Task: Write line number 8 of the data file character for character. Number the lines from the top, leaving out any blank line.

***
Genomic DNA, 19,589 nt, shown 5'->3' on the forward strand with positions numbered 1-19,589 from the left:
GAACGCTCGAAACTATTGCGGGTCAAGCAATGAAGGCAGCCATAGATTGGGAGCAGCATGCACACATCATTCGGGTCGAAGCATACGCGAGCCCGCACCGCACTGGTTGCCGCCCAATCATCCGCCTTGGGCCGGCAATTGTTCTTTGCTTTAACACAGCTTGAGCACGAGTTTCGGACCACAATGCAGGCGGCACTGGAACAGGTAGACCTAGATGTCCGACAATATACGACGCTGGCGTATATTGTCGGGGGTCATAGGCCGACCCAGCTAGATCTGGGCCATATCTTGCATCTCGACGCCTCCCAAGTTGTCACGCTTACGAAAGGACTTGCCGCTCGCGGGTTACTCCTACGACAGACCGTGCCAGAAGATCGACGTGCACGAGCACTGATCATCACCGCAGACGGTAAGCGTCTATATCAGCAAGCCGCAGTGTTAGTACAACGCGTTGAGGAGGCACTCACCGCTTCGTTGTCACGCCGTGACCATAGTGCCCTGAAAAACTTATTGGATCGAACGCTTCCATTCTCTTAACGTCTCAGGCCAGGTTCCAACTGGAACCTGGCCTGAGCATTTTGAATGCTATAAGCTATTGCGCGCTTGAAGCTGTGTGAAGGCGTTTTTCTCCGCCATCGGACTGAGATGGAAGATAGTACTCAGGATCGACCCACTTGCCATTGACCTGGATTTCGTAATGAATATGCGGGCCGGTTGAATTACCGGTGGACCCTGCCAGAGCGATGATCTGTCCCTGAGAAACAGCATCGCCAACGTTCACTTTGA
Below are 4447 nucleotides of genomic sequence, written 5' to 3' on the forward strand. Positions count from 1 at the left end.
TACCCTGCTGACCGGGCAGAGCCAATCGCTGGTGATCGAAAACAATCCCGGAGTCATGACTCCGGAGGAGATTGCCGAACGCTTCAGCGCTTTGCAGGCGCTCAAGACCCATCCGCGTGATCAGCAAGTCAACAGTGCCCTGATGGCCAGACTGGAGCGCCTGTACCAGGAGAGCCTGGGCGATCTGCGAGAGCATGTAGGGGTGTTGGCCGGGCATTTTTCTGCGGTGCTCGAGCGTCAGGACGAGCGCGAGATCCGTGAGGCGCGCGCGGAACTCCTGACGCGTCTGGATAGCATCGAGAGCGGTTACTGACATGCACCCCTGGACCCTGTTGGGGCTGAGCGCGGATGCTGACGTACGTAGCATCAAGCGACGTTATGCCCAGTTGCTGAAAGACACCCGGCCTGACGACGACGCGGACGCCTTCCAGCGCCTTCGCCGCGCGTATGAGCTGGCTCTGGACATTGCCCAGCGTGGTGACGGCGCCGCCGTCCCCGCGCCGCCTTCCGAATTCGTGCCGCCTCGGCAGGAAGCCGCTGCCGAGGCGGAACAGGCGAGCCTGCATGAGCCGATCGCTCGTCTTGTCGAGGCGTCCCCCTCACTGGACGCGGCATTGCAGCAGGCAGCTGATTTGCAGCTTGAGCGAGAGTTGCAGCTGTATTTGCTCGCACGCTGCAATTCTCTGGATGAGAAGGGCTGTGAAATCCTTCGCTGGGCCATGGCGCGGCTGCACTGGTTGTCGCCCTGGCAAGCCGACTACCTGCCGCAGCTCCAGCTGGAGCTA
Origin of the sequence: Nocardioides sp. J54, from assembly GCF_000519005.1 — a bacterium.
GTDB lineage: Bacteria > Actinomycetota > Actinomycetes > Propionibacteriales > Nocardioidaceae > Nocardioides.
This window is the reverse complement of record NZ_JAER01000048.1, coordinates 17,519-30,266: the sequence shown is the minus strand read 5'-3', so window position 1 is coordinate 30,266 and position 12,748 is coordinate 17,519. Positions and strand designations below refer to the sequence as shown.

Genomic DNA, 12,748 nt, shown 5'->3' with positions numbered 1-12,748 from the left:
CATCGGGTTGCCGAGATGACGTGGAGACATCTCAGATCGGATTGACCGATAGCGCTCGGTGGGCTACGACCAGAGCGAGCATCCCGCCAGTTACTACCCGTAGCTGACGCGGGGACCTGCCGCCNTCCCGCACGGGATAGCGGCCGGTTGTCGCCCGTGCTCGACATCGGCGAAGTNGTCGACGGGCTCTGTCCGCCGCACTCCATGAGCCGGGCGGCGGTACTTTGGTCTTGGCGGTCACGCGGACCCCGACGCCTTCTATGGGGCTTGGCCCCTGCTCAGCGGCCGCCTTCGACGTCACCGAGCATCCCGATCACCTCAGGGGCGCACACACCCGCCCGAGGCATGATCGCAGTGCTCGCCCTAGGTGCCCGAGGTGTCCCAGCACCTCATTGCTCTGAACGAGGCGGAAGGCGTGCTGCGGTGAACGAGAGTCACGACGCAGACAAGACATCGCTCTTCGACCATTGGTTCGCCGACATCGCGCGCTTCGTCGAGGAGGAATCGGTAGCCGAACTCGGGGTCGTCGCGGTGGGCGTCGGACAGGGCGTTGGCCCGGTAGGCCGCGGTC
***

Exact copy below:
Genomic DNA, 12,748 nt, shown 5'->3' with positions numbered 1-12,748 from the left: